Is Time ‘Real’ or an Illusion?
In our everyday experience, we normally take it completely for granted that time ‘exists’ and that it passes at a uniform rate. In the everyday sense, a unit of time, such as one hour is a measurable quantity that does not seem to change from one day to the next. However, we can legitimately ask what is the quantity that a clock can be said to measure? Is time dimensional?
In contrast to the everyday concept of the passage of time, there have been unusual claims about the nature of time resulting from modern mathematical physics. Some of these claims arise from general relativity rather than quantum mechanics and are very well accepted. This includes the relativistic axiom which declares that the rate at which time passes varies between observers travelling at different velocities within a frame of reference.
However, we are now being asked to believe in a book and also in a very stimulating public lecture by Carlo Rovelli, who was one of the originators of loop quantum gravity theory, that time itself is an illusion and is not needed in his quantum mathematical re-formulations of gravitational theory. In other words, the passage or existence of time, as we commonly think of it, is no longer such an axiomatically primitive notion within the axioms of physics.
Worse still he expects us to believe that we are merely emotionally wedded to the idea of time. Time, we are told, does not ‘really’ exist in the sense that we commonly accept. This is despite the very obvious claim that time is a crucial explanatory ‘primitive’ in every event or process that has happened in your life and every scientific observation that has been made related to the history of the universe since the Big Bang, the formation of heavy atoms in cycles of star formation, the existence of chemical reactions, the second law of thermodynamics, radio-nucleotide half-life, and all of biology and evolutionary theory. Any understanding of ourselves or the universe requires us to understand macroscopic processes, which by definition occur in time, and require entirely different levels of explanation that can never meaningfully incorporate quantum states.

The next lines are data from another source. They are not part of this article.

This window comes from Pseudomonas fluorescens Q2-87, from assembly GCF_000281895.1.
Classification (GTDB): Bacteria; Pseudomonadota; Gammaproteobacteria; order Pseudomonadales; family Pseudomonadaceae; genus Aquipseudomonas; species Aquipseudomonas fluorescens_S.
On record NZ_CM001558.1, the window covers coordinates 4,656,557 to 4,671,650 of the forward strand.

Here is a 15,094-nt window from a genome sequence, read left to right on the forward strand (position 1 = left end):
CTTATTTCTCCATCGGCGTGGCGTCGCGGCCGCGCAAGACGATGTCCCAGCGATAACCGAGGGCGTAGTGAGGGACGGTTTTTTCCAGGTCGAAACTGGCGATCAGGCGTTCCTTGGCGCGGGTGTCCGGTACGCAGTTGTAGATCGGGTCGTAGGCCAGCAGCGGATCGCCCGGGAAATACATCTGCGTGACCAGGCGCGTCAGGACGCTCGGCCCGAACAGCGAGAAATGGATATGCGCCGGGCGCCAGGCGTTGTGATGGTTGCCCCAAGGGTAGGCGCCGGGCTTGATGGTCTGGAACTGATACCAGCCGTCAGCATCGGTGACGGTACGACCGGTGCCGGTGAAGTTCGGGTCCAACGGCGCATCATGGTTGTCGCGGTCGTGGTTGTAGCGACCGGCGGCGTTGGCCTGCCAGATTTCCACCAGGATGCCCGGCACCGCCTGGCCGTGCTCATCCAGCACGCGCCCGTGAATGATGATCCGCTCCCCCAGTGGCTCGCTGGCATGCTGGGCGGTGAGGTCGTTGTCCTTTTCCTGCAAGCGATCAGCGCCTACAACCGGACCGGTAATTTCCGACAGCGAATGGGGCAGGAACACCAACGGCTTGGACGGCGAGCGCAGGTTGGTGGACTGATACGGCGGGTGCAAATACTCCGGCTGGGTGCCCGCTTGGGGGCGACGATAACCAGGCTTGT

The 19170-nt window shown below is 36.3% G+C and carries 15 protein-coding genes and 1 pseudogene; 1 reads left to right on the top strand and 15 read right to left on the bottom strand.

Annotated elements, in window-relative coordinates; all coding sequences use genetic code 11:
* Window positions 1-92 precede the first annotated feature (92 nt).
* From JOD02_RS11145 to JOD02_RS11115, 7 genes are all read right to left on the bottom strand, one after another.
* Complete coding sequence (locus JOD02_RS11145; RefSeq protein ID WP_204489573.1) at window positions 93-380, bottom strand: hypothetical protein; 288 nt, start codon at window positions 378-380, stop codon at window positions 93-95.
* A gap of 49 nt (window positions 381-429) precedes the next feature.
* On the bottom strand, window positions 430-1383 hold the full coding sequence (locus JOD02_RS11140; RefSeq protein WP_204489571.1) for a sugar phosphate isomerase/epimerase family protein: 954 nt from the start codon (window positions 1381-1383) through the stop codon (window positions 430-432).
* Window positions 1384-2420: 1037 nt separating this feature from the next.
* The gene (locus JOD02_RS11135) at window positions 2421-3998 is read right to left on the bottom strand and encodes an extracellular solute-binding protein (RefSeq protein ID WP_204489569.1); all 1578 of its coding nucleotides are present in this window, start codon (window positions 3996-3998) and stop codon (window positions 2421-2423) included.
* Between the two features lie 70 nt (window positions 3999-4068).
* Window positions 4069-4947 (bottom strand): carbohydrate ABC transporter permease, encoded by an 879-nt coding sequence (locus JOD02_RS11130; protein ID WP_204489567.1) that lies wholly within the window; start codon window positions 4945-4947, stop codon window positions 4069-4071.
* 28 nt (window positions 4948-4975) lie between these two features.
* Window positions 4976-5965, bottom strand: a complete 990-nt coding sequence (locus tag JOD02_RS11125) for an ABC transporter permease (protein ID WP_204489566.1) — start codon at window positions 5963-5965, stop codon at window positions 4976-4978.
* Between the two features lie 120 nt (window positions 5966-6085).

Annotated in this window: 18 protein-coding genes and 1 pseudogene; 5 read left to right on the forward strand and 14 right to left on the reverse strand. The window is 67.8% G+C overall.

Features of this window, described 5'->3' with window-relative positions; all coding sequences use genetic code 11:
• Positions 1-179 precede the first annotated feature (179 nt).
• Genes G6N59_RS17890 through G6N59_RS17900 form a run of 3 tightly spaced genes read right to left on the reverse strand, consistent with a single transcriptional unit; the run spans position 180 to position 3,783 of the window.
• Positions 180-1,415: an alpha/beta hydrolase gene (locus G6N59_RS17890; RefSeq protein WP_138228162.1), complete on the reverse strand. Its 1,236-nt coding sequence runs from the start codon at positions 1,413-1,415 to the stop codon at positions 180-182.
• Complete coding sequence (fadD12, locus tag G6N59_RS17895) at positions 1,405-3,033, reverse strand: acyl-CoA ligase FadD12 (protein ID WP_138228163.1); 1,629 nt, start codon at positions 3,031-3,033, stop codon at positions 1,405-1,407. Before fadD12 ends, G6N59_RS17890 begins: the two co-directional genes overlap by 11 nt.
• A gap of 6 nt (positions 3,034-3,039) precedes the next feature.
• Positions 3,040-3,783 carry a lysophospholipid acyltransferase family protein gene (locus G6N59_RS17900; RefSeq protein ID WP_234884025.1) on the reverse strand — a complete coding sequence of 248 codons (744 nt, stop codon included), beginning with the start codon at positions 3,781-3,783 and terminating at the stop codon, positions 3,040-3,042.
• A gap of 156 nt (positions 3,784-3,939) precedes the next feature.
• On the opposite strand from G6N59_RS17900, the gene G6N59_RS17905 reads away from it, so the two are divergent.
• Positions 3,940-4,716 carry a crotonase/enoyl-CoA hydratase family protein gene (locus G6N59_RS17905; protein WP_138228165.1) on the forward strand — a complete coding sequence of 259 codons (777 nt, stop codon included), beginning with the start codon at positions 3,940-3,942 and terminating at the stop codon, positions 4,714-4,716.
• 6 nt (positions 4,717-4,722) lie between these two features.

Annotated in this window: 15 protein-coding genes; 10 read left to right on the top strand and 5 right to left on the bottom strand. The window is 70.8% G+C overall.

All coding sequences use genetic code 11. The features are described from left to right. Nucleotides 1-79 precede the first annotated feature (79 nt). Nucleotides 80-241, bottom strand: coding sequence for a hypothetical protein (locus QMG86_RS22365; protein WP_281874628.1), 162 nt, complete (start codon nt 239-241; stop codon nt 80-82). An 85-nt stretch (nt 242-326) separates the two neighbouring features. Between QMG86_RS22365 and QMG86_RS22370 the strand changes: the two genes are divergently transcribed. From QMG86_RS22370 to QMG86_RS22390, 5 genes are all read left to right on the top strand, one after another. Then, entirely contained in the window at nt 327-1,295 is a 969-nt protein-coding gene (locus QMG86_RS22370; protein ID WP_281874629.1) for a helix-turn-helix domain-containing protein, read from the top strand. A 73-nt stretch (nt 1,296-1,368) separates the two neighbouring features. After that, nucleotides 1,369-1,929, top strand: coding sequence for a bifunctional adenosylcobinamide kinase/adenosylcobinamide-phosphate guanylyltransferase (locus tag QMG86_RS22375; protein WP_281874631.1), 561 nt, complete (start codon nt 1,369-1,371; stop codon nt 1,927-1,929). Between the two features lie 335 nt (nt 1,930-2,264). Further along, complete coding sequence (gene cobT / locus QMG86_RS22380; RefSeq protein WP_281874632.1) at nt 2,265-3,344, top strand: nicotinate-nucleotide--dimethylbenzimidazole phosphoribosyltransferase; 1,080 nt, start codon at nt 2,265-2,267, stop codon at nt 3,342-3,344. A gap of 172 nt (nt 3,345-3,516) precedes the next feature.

I believe we should be extremely sceptical of all claims that seek to undermine extremely well-established and pragmatically valuable concepts. Rovelli is, without doubt, fully aware that axioms are simply declared. He would presumably reply that individual axioms can be dropped or modified when they are inconvenient or appear to be not mathematically required.
So how do we choose axioms? One unsatisfactory alternative is that we do not make a choice and instead behave like the logician and admit the possibility of different systems that are conceptually useful in distinct ways. However for reasons of coherence that is not desirable. Fortunately, in an award-winning paper entitled, ‘The Universe as a Process of Unique Events‘ by Marina Cortˆes and Lee Smollin have possibly come to our rescue with a more philosophically well-embedded view of time. (Smolin was one of the originators and collaborators of Rovelli in the development of loop quantum gravity and describes him as a friend of Rovelli). Cortˆes and Smollin have provided a highly mathematical case (that is unintelligible to me) in support of the idea that we should regard time as progressive or flowing between events and a necessary ‘primitive’ (or axiomatic) concept. What a surprise! Whether or not the new way of looking at things it will be accepted in the long run is largely dependent on the potential of the theory to generate observationally or experimentally testable predictions.
Lee Smolin even managed to inject a degree of sanity into an otherwise highly speculative BBC Horizon science fantasy documentary on the (im)possibility of time travel. He says ” … (mathematics) is very powerful, but it is so powerful that we begin to make a mistake and imagine that nature is mathematics and then because something is true in mathematics it is always true. There is a sense in which mathematics is timeless .. is time free. So we begin to unconsciously import the timeless of mathematics into our conceptions of nature.” As argued above, mathematical descriptions (or laws) in science emerge from the axioms, not the other way round.
In the first part of the interview above Marina Cortˆes describes the problems with the block universe and how mathematical physicists have created, from my perspective, obvious philosophical problems with the logical implications of their mathematical approach. In the next part, she talks about how these problems can be relieved by accepting the axiom that time is a fundamental primitive and that the flow of time in a particular technical sense is also axiomatic. In the very last section of the video, she acknowledges the social dimension of scientific collaboration.
In a very short philosophical lecture by Lee Smolin about his popular book ‘Time Reborn‘, he makes a very sound case for favouring the axiom that time exists over the timelessness of ‘mathematical objects’. Do you agree that AC Grayling, who is one of the panel commenting on the talk, makes a category error when he refers to time and timelessness?
A much longer philosophical public lecture by Lee Smolin on the same subject that contains many interesting additional points. He points out, for example, that in science one of the most important aspects of research is deciding what questions to ask. For me, the other great personal discipline in science is learning to question our most basic axiomatic assumptions and data interpretations.